Banks should use at least 60percent of their deposits for loans by the end of September, the central bank said on July 3, according to a circular. Those that don’t will have their cash reserve requirements increased, meaning they’ll be forced to park more money at the central bank.
Nigeria’s banks are some of the most reluctant lenders in major emerging markets, with an average loan-to-deposit ratio below 60percent. That compares with 78percent across Africa, according to data. It is above 90percent in South Africa and about 76percent in Kenya.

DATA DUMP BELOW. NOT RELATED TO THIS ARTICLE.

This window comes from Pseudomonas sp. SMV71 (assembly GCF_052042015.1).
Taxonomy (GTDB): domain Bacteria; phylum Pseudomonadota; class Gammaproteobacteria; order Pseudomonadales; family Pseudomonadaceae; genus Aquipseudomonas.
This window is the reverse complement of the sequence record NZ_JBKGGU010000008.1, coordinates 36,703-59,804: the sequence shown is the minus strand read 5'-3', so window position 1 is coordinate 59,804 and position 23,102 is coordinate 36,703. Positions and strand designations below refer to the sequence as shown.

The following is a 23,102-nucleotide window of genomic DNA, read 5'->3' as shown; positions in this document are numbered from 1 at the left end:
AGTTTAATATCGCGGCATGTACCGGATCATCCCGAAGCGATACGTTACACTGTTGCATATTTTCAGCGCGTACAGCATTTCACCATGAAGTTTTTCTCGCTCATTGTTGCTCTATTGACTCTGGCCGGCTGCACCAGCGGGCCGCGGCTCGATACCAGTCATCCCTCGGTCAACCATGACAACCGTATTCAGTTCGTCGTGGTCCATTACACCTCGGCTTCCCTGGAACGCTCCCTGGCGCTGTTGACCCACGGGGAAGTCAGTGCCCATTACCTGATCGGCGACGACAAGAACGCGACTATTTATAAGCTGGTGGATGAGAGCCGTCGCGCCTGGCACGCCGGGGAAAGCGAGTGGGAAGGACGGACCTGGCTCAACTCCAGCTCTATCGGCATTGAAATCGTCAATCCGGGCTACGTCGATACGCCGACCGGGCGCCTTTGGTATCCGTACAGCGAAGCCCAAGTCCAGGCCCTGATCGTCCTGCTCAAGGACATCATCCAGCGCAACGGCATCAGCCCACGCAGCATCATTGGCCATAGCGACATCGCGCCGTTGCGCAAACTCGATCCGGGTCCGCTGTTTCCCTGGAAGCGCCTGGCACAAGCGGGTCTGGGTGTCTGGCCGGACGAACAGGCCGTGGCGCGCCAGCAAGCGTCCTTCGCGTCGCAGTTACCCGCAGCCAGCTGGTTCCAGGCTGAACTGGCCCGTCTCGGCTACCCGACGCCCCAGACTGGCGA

The decision was taken “to ramp up growth of the Nigerian economy through investment in the real sector,” Ahmad Abdullahi, director of banking supervision, said in the letter to banks.
“To encourage lending to small businesses and consumers and more mortgages, these sectors shall be assigned a weight of 150percent” when computing the loan-to-deposits ratio. Although there was previously no rule on minimum loan-to-deposit ratios, many Nigerian lenders have a ratio of about 40percent, below the industry average, Abdullahi said.